Dementia in the News

When MIT biology professor Leonard Guarente started looking for the Fountain of Youth through this microscope more than a decade ago, compatriots were hard to come by.

"Even my own colleagues thought I was nuts," said Guarente, whose studies of the metabolic pathways in yeast cells might lead to drugs that reverse and prevent aging. "But the scientific community has done a complete 180 in the past 20 years."

Senator Charles Schumer is pushing legistation to create a nationwide network for locating missing adults and senior citizens with Alzheimer's, dementia and other mental impairments.

A breakthrough discovery by scientists from the Mayo Clinic in Jacksonville, FL, may lead to a new treatment for Alzheimer's disease that actually removes amyloid plaques - considered a hallmark of the disease - from patients' brains.

This discovery, published online in the FASEB Journal, is based on the unexpected finding that when the brain's immune cells (microglia) are activated by the interleukin-6 protein (IL-6), they actually remove plaques instead of causing them or making them worse. The research was performed in a model of Alzheimer's disease established in mice.

OMG, the Oxford-based company behind the motion-capture technology used in Hollywood films, is preparing to launch a device designed to help Alzheimer's disease sufferers cope with memory loss.

The UK company has signed a license with software giant Microsoft to use its SenseCam technology to launch a wearable camera that automatically takes digital photos of the patient's day. The images taken by the device, which is smaller and lighter than an iPod, can then be viewed to reinforce the patient's memories.

Researchers in several countries are beginning to explore new uses for digital technology in treating Alzheimer's and other forms of dementia and the University of Toronto is playing an important part.

Devices resulting from this line of inquiry are sometimes known as "cognitive prosthetics", a name intended to communicate their true ability:  Not rehabilitation, merely assistance. Dementias, including Alzheimer's, remain incurable.

The ability to perceive relationships between objects (visuospatial skills) may decline years before a person is diagnosed with Alzheimer's disease, a new study suggests.

It included 444 people who were dementia-free when they were enrolled in the study and underwent tests on a number of cognitive abilities, including visuospatial skills. The assessments were repeated at least once before the end of the study. After an average follow-up of 5.9 years, 134 participants had developed dementia. Of those, 44 underwent brain autopsies that confirmed they had Alzheimer's disease.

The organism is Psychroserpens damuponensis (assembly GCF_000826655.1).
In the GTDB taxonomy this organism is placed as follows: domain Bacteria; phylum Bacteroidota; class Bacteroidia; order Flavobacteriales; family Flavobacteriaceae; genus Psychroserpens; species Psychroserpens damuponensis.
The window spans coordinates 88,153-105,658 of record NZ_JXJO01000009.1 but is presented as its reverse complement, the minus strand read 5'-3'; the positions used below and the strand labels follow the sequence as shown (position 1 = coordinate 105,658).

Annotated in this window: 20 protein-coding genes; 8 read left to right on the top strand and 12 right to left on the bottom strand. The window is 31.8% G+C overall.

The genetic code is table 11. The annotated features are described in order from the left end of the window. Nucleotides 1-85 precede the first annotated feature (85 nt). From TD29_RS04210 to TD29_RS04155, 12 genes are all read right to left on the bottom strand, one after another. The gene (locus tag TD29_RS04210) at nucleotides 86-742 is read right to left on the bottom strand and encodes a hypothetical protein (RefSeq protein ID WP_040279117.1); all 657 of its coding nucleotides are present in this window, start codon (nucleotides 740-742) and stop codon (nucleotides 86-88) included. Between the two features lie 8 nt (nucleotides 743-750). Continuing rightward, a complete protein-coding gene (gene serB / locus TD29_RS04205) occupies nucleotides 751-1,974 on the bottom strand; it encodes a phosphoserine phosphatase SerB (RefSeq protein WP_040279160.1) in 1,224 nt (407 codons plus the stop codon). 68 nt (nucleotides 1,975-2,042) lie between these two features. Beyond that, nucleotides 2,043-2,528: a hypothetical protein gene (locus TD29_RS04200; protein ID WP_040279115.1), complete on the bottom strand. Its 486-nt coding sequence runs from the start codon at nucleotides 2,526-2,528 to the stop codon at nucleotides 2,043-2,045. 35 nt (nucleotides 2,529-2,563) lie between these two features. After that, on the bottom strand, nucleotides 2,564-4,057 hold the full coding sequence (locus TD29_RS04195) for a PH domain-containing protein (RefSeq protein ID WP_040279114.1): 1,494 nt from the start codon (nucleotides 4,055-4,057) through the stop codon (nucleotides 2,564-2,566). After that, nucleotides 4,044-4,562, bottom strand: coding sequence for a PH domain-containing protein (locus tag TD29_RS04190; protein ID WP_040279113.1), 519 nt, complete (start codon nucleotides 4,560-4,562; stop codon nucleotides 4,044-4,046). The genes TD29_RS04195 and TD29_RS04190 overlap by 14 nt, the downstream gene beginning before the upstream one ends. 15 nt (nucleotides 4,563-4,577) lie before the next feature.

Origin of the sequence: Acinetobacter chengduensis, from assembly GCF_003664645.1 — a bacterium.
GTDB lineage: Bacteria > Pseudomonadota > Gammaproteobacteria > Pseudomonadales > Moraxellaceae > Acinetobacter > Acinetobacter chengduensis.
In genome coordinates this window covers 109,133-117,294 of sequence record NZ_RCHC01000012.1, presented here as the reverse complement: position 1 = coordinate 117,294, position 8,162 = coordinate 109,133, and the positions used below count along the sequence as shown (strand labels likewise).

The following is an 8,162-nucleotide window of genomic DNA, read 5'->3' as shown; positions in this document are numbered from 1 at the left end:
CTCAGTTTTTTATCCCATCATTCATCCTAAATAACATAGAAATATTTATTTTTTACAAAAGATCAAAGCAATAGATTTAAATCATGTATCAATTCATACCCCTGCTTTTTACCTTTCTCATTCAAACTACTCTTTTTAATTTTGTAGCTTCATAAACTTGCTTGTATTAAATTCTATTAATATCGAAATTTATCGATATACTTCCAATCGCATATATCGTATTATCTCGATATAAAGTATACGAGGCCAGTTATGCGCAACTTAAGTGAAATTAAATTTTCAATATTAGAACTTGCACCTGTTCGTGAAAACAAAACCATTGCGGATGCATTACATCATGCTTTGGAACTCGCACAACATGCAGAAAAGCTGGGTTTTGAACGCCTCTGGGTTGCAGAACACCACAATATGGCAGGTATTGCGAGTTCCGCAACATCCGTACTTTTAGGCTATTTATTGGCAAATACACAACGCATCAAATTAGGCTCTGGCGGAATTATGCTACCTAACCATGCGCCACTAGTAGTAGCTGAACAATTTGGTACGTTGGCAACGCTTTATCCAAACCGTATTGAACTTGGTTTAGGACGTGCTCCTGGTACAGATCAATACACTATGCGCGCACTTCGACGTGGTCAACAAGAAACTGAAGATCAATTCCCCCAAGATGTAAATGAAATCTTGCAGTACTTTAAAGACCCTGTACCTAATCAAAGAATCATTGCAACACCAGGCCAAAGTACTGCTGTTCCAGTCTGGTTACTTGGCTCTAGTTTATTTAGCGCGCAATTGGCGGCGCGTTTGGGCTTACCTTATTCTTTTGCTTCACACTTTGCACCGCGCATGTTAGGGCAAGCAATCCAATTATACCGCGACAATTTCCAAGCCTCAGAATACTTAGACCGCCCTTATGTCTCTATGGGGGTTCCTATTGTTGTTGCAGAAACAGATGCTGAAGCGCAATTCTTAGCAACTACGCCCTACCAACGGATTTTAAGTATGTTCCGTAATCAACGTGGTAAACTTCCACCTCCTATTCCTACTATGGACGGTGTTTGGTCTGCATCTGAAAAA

Two articles in a forthcoming issue of the Journal of Alzheimer's Disease -- by Dr. Chris Exley, Reader in Bioinorganic Chemistry in the Research Institute for the Environment, Physical Sciences and Applied Mathematics at Keele University, UK, and Dr. Zhao-Feng Jiang, of Beijing Union University, Beijing, China -- have confirmed a potentially protective role for copper in Alzheimer's disease.

Previous research has shown that copper is one component of the amyloid beta plaques which are found in the brains of people of Alzheimer's disease.

The action of a small protein that is a major villian in Alzheimer's disease can be counterbalanced with another brain protein, researchers at UT Southwestern Medical Center have found in an animal study.

The findings, available online in the journal Proceedings of the National Academy of Sciences, suggest a promising new tactic against the devastating illness, the researchers said.

One early summer Saturday, Ted Clapp, a retired minister and psychologist, invited about twenty of his children, grandchildren, and great-grandchildren to lunch at his place north of Portland, Maine. He had set out some family treasures - including arrowheads found on his grandfather's farm, watercolor paintings by some "ancient ancestor," an antique trumpet, and his great-grandfather's sword - that he'd collected over his ninety years.

The surgeon who removed the five-year-old boy's tonsils in 1959 had never seen anything like them. Instead of pinkish lobes, the boy's tonsils were huge and orange. Thinking that their extraordinary appearance might signal a rare malignancy, the surgeon sent the tonsils to the Armed Forces Pathology Institute in Washington, DC. Though researchers there found no cancer, they did discover the reason for the tissue's abnomal size and color:  Its cells were bloated with cholesterol.

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